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Lethbridge Herald Newspaper Archives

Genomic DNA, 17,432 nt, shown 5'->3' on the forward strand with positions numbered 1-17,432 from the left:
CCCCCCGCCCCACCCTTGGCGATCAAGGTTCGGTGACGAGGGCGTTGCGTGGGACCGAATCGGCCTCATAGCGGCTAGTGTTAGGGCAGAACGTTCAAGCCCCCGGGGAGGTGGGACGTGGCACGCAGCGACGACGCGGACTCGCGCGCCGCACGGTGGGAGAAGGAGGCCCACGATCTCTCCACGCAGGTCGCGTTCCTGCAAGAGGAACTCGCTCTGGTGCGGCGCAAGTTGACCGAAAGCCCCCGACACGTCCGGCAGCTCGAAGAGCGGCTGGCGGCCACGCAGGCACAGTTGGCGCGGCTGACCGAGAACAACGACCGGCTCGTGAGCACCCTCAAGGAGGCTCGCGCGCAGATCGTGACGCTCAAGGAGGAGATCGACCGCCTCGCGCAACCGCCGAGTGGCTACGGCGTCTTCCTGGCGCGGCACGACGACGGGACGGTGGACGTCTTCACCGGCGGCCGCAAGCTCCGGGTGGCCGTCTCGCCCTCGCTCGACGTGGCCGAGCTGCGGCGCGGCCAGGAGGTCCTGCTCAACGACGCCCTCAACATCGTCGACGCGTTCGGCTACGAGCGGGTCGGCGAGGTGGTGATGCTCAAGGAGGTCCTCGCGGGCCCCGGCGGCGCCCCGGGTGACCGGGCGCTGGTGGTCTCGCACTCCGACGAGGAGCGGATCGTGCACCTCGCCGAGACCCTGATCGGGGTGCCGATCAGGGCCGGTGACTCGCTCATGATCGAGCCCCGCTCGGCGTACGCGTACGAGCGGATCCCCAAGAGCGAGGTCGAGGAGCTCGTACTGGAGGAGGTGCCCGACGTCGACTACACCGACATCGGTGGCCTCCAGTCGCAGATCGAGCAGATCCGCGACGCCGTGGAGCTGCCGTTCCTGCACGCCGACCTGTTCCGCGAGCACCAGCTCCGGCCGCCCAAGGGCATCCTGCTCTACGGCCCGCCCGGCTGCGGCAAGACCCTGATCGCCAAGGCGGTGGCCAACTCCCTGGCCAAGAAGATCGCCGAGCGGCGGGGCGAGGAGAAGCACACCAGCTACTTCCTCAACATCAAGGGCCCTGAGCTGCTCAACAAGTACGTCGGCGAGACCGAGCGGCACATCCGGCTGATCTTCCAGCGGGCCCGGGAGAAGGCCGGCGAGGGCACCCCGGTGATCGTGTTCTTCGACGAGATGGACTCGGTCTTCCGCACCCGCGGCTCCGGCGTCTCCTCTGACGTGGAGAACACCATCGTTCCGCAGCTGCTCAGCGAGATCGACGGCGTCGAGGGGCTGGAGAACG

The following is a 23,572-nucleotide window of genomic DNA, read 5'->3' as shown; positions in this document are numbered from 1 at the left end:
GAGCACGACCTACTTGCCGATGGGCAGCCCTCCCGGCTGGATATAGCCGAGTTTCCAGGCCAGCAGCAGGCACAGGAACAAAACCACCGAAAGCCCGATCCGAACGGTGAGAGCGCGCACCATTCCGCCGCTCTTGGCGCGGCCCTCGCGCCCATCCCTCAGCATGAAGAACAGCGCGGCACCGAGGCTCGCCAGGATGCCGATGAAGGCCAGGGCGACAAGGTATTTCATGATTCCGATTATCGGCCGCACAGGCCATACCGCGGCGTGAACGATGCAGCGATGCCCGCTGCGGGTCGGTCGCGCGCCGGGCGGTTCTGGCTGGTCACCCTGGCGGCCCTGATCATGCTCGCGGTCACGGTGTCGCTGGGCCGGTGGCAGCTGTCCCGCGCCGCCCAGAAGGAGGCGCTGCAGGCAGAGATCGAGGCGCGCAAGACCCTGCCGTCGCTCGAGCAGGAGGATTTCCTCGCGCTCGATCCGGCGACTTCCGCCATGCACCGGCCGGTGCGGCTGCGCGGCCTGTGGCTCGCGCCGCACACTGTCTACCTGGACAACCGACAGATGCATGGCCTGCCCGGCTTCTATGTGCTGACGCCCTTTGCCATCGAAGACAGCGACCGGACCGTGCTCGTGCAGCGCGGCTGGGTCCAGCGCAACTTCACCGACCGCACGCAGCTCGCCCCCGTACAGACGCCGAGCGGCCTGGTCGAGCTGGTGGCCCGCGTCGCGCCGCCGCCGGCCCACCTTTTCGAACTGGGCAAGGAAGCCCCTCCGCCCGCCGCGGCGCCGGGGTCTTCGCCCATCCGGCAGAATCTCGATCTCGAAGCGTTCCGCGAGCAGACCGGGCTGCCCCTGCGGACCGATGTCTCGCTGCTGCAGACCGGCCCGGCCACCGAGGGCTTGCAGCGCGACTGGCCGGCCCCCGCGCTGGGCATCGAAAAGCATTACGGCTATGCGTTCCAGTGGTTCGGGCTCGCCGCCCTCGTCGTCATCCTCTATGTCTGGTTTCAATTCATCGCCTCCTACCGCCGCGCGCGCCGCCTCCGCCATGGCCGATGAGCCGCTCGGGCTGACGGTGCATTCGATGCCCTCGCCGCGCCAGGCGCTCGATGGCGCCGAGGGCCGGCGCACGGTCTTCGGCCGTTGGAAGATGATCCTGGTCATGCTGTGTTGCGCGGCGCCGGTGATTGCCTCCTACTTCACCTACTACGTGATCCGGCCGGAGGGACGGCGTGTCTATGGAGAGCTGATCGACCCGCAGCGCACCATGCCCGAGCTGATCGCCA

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Lethbridge Herald, The (Newspaper) - May 29, 1970, Lethbridge, Alberta Friday, Moy 19, 1970 THE LETHBRIDGE HERALD 15 Ann Landers DEAR ANN LANDERS: I'll bet there isn't a person In your reading audience who thinks IB hasn't been taken by a mail order house at one time or another. Maybe when they read this they will have a better' understanding of why they didn't get their gift or merchandise. I work for a company that deals in mail order premiums. We handle hundreds of items. Some of our merchandise is free. Most of it is for sale. I wish the complaining public would spend one day at ray station. Here is what they would see. Letters containing money but no coupon and no address. Unsealed envelopes which con- tain a coupon but no money. Coupons with money, but nobody can read the writing on the coupon. Envelopes which bear a semilegible name. Example: Mary Smith, Greenville. No clue as to whether she lives in Greenville, Michigan, Ohio, Pennsyl- vania, Mississippi, South Carolina or Kentucky. You wouldn't believe the mail we forward to other com- panies at our own expense. We figure we might as well send the letters to the right company as send it back to the customer. For a country that has the highest literacy rate in the world, there are sure a lot of people who can't follow a simple set of Creek DEAR BATTLE: Your letter is not news to me. Every week I get dozens of stamped envelopes from readers request- ing personal replies. They address their envelopes to Ann Lan- ders instead of themselves! You are wrong about the United States' having the highest literacy rate in the world. We are the richest country in the world but Japan is the most literate. Ashamed? So am I. t t DEAR ANN LANDERS: You are going to be judge of this family argument. All parties concerned have agreed to accept your word as final. Our 14-year-old son, Paul, left the dinner table last night to answer the telephone. We'heard him say, "Yes, I'm going to the track meet but I'm eating my supper right now and then I've got a lot of homework to do. Good-by." He hung up and returned to the table, red-faced and silent. His younger brother piped up, "I'll bet that was Debbie. She sure calls up here a lot." Paul didn't answer but it was obvious that the guess was a good one. I men told Paul I thought he had been too abrupt with the girl and if .he didn t want to take her to the track meet he could have been more gracious about it. The older boy said Paul had handled it right "girls who call up boys deserve to be clobbered.' Furthermore, he said, "if you are half-way decent to a girl, she thinks she owns you and you can't get rid of her." Am I right or are the boys Maggie DEAR MOTHER: Ten years ago I would have sided with you. Today I'm with the boys. Young girls have become so aggressive since you and I were young, Maggie, its enough to scare a kid out of three year's growth. If Paul wants to be abrupt with girls who chase after him, let Mm alone. If you teve trouble getting along with your parents if you can't get them to let you live your own life, send Mr Ann Landers' booklet, "Bugged By Parents? How To Get More Freedom." Send 50 cents in coin with your request and a long, stamped, self-addressed envelope. JEWELRY I repair PEARLS RESTRUNO IABY SHOES BRONZED ALL RINO REPAIRS ERICKSEN'S JEWELLERY McFarlemd Bid. Ph. 327-3515 NO DREAM JOHANNESBURG, South Af- rica (AP) Mrs. J. A. Koeke- inoer had been sleeping poorly for months. So her husband refused to believe her when she woke from a nightmare and ran screaming to bis bedroom to tell him she had found a snake in her bed. "It's all in the be said soothingly. Finally be went to look and found a poison- ous spitting cobra rearing at him. He killed it with a broom. CASH BINGO ST. BASIL'S HAU-Cor. 13th St. and 6th N. FRIDAY, MAY 29th 8 O'CLOCK BLACKOUT JACKPOT NUMBERS 4th and 8th Games in 1 NUMBERS-12 Came LUCKY DRAW 5 CARDS FOR OR EACH Pirsoni Undir 16 Not SPONSORED BY ST. BASIL'S MEN'S CLUB A SUMMER SCHOOL in Outdoor Recreation OR CE 225 and Field Ecology OR CE 248 Those courses will provide practical training In Recreation and Ecology by taking the student on a sixteen day camping trip into the Rockies of Alberta and Montana. Included will be a six to eight day wilderness pack horse trip. Camp experience will in- clude recreational skills and environmental studies. DATES: Section A-July 3rd to July 18th incl. Section B-July 20th to Augutt 4th incl. Section C-August 6th to August 22nd irKl. REGISTRATIONS in each section will be limited to a maximum of 30 persons. FEES: Each 16 day experience includes all supplies, food, equipment and horses. Registrants are to supply clothing and other personal items. Trans- portation is available to the camp. TUITION: For further information and applications write or telephone- School of Continuing Education LETHBRIDGE COMMUNITY COLLEGE BAZAAR BARGAIN Highlight of the 6th annual Golden Acres Lodge bazaar and tea were items on the handicraft table which women in the lodge sewed them- selves. Mrs. Kay Lemming, matron said the event is antic- ipated far in advance by the senior citizens. Couples living in the cottages behind the lodge also came to help with the bazaar. Based On. Common Sense Pre-Schoolers Learn Safety Program By JEAN SHARP CP Women's Editor AURORA, Ont. (CP) Treat your pet gently, be kind, help mother to feed and look after your pet, so he will be in a good humor and won't bite anyone. When you ride your tricycle on the sidewalk, do not smash or bang into other tricycles or other toys, trees or people, as you can break your tricycle or hurt yourself or someone else badly. They may not be the most important, but they are among the safety rules taught in a two-week summer c.iurse for pre-schoolers put on by the safety council in this com- munity just north of Toronto. The project was started by two young mothers, Shirley Faudemer and Betty Peder- sen. Mrs. Pedersen says they felt a pre-school safety pro- gram would be useful. Aurora is split by a highway and many of its people live in two child-filled subdivi- sions. Mrs. Pedersen says they used no guides to set up the common sense. "I said I'd do home and water and Shirley would do tricycles, and we looked over New Officers Elected For Quota Club ELEANOR HOLROYD President Mrs. Hanna Rea of Medicine Hat, the District Governor of District No. 11 of Quota Inter- national Incorporated, was a guest of the local club to in- stall the officers for the en- suing year. The officers are: President, Mrs. Eleanor Hol- royd; 1st vice president, Mrs. Marjorie Fleming; Zod vice- president, Mrs. Margaret Ingie; recording secretary, Mrs. Ann Gray; corresponding secretary, Miss Jean Ringland; assistant corresponding secretary, M r s. Joy Pinney; treasurer, Mrs. Marian Peszat; Directors: Miss Agnes Short, Miss Elleda Levitt, Mrs. Mar- jory Austin, Mrs. Edith Whit- field, Past president is Mrs. Helen Robins. Andy Andreachuk, adminis- trator of the Lethbridge Mu- nicipal Hospital, and Mrs. An- dreachuk were guests of the club. Mr. Andreachuk spoke to the membership on his role as hospital administrator and of the new system of patient care in the Municipal Hospital, I each other's work and criti- cized." Their course eventually cov- ered home, play, tricycle, water and miscellaneous. Mis- cellaneous takes care of such potential hazards as behavior in buses, shopping plazns, cars, building sites and play with firecrackers or guns. Safety council president Russell Kuehl says it has cost about to put on the course for each of its two years of operation. Its comprehensiveness, suc- cess and the degree of com- munity involvement it at- tracted helped the council to win the Canada Safety Council Carol Lane award to be presented' in Fredricton May 24. Once the outline was estab- lished, Mrs. Faudemer enl- isted the aid of her girl guide troop and, through them, of other teen-agers. It was the teen-agers who made up many of the actual safety rules, based on the adults' guidelines. They also made 65 posters to be used in flip charts to show the pre- schoolers. They illustrated the dangers of falling off bicycles or lumber piles, diving into unfamiliar water, or leaving pots on the stove with the handles turned out. The first year, 20 teen-agers worked with the project, too of them to a group. Each group averaged 10 or 12 chil- dren, though attendance var- ies. Mrs. Pedersen says they have teen-agers "wait in line" to work with the project this year. The pays for poster ma- terials, crests for the teen-a- gers, tricycle bells, deeals, at- tendance books, and an as- Reliab House A Possibility For Calgary CALGARY (Staff) A rehab- ilitation house for women who are having alcoholic and living problems is in the planning stages for Calgary. During a meeting held recent- ly in the Calgary Friendship Centre, 30 people attended rep- resenting organizations such as city council, churches, division of alcohol, Indian Affairs, court, John Howard Society, Gover- nor General's office, commun- ity services, Native Develop- ent Society, Calgary and Leth- bridge Friendship Centres and Alcoholics Anonymous. From among these people and organizations, a board of direc- tors of 13 was appointed to con- tinue planning and make the house a reality. Actual life stories of alcohol- ic girls were told to dramati- cally illustrate the urgent need for the house. Russell Smith, chairman of the meeting said girls "living in the jungle (skid row) are the lowest on the totem pole and have nowhere to turn for help." Even girls on drugs think they are better, although there are ycry few native pioblems in this area. Court worker, Bob Ogle said although lie can help men by sending them to a place where their problems will be helped, he can't even do that for women. One place is the YW from which he receives a per night bill, for room and board only. Mr. Smith summed up the policy of entrance to the plan- ned house by saying, "No one will be turned away if there is room and they truly, want whether white, Metis or native. sortment of small prizes. The first year it also covered the cost of a bus for a swim out- ing. The second year the bus was donated. The first year merchants were canvassed for help, and those that donated money or materials were given a certifi- cate to display. Each year about-50 to 60 children have attended, most of them aged 3 to 5. The first year the course was given "twice a week. It has since been decided that holding it every day for two hours a day for two weeks is a better ar- rangement. The pre-schoolers listen to lessons, they draw then- own posters to illustrate the les- son, they practise some of the things they are taught, and they have a tricycle safety "roadeo." After each session they are given something to take home safety information, a decal, their own posters. The two best posters arc kept from each session and the whole collection displayed in the public library. Most the lessons are done as question-and-answer: "Why should you be careful around work benches? "Tools like axes, saws, chis- els, drills and all things on daddy's bench are made for big people to use and are very dangerous for small chil- dren." Aurora has a parks and rec- reation parade every sum- mer, and as a grand finale to the safety course, the pre- schoolers are allowed to ride their decorated tricycles in the parade. GOLDEN WEDDING Mr. and Mrs. Peter lazarotto, 834-12 Street A. N., will be celebrating their iOth wedding anniversary on May 30 with a family reception at the El Rancho Motor Hotel. Mrs. Lazarotto was the former Anna White. They were married in St. Patrick's Roman Catholic Church on May 30, 1920. Mr. Lazarotto worked as a miner in Coalhurst until the Coalhurst explosion and then worked at the Royal View Mine in Lethbridge. He was employed for 28 years at Catelli Food Products. They have three children; one son, Charles and two daughters Mrs. Dan (Melba) Finnerty, and Mrs. Ted (Mildred) Duffy, all of Lethbridge. They also have seven grandchildren and two great-grandchildren. (Calendar cJLo The Lethbridge Social Credit Women's Auxiliary will meet at the Marquis Hotel in the Grenadier Room Wednesday at 2 p.m. J. C. Landeryou, MLA will be the featured speaker. The Lethbridge Handicraft Guild will hold open house in the Bowman Arts Centre from Sunday until Saturday, June 6 at 2 to 4 p.m. A selection of handwoven articles chose] by the Alberta Crafts Cultural Di- vision for a travelling display will be shown as well as batik. Open to the public. Tea will be served Sunday. Lethbridge Chamber of Com- merce charter flight to Expo oca '70 will hold a pre flight get to- gether in the Canadian Western Natural Gas Company auditor- ium, Tuesday at 7 p.m. Southminster Circle Square Dance Club will hold its wind- up dance, Saturday at p.m. in Southminster Hall. Lunch chicken or fish orders will be taken unitl p.m. All square dancer! are welcome. ART DIETRICH DENTURE CLINIC Certified Dental Mechanic Melrcpolitan Blag. 321-409! ROBERT STANFIEID'S PLAN FOR CANADA. Who) would Robert Slanfield do if ho were prime minister? Ho explami this Saturday in Weekend Magazine. Pointing out that Canada faces a crucial 10 years, the Progessivc Conservative leader lockles such problems as poverty, economic independence, pollution and urban growth in outlining a new notional policy for Canada. Find out who! the Opposition would do if it came to IN YOUR LETHBRIDGE HERALD WEEKEND MAGAZINE FOR VALUE PRICES MARGARINE ALBERTA GOLD 3169 BUTTER CRYSTAL FIRST GRADE Ib. 69 BREAD ALBERTA GOLD 5 loaves LAST WEEK ONLY! BEDDING OUT PLANTS ROSE BUSHES 2 YEARS OLD...... POP con lO-oi. tins 121 .00 MIRACLE WHIP KRAFT.......... 32-oz. jar 65' TIDE KING SIZE 1 .69 POTATO CHIPS OLD DUTCH TRI PAK TURKEYS MAPLE LEAF YOUNG HENS 6-10 Ib. Average Ib. 47 PHONE 328-1751 FOR FREE DELIVERY ;